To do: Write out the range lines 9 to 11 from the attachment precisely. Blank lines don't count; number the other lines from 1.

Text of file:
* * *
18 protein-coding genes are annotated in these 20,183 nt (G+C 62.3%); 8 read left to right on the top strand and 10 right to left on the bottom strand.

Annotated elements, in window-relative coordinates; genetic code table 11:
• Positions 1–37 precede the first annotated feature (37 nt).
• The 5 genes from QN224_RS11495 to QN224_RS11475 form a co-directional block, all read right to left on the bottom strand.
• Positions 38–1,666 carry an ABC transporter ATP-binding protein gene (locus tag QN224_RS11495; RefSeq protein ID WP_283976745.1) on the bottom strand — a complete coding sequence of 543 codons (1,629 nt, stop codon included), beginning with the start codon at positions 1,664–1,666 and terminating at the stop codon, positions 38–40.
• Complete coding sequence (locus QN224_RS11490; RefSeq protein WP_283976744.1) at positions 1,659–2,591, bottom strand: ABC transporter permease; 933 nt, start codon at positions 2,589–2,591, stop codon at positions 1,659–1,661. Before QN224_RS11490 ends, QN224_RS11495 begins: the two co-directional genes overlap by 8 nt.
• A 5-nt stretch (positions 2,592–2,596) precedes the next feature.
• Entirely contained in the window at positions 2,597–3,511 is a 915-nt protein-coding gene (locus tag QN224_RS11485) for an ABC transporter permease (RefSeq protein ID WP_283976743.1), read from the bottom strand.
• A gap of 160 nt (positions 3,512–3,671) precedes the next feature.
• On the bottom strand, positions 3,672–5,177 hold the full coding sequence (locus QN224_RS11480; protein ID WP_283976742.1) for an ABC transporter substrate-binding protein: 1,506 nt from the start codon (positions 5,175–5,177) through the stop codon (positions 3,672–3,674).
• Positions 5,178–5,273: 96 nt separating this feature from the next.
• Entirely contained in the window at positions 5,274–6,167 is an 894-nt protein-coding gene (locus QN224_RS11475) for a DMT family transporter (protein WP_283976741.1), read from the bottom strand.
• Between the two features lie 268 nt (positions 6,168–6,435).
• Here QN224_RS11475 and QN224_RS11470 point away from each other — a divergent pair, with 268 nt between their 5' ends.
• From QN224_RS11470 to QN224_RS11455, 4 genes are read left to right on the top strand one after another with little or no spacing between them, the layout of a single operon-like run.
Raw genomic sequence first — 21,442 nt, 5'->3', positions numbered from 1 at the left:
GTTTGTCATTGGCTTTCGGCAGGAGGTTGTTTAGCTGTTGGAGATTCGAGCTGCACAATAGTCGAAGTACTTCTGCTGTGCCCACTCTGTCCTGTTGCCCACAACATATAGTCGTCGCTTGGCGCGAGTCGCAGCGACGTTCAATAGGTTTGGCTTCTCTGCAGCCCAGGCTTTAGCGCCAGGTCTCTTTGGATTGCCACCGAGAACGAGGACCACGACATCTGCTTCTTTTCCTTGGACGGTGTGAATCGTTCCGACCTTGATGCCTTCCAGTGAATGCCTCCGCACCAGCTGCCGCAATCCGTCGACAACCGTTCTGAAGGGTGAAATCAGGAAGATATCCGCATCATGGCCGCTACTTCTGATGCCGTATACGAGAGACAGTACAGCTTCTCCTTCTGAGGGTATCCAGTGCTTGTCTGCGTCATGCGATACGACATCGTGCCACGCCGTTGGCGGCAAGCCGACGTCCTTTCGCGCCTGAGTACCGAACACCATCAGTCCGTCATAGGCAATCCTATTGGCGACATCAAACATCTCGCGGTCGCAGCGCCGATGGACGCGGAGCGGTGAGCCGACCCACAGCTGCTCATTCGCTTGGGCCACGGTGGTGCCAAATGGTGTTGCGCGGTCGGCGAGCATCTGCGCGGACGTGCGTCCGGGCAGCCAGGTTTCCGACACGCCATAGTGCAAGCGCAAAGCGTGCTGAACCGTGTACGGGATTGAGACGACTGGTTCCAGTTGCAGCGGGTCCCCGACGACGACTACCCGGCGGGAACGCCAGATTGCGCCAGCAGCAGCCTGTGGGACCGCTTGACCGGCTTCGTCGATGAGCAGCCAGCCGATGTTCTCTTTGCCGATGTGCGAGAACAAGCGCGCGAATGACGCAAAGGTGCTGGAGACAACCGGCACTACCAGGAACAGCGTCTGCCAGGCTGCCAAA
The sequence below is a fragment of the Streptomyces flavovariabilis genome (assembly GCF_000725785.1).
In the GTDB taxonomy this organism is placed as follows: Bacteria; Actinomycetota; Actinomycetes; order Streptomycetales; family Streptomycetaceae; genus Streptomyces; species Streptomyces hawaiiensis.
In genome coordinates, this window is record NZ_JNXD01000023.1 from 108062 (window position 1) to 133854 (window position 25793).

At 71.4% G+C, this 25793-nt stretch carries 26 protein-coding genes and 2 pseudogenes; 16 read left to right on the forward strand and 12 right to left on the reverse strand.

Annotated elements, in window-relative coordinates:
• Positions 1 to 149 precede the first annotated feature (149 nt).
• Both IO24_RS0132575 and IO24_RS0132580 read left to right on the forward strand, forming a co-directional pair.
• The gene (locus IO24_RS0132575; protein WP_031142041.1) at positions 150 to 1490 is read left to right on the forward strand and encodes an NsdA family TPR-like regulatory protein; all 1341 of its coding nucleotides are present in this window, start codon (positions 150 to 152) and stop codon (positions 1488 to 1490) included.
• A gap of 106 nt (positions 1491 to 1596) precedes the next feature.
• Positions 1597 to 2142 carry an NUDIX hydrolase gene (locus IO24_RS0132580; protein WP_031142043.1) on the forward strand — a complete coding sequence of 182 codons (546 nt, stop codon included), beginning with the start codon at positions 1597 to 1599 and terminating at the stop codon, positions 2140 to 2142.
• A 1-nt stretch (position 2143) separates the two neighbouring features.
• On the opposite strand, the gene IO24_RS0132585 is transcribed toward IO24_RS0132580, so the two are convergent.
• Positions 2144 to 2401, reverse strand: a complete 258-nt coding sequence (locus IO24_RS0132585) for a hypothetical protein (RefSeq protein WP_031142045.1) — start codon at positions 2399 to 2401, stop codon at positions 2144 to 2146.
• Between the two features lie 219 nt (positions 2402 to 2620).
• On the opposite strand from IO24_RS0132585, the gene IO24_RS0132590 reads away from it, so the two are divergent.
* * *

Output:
• A gap of 160 nt (positions 3,512–3,671) precedes the next feature.
• On the bottom strand, positions 3,672–5,177 hold the full coding sequence (locus QN224_RS11480; protein ID WP_283976742.1) for an ABC transporter substrate-binding protein: 1,506 nt from the start codon (positions 5,175–5,177) through the stop codon (positions 3,672–3,674).
• Positions 5,178–5,273: 96 nt separating this feature from the next.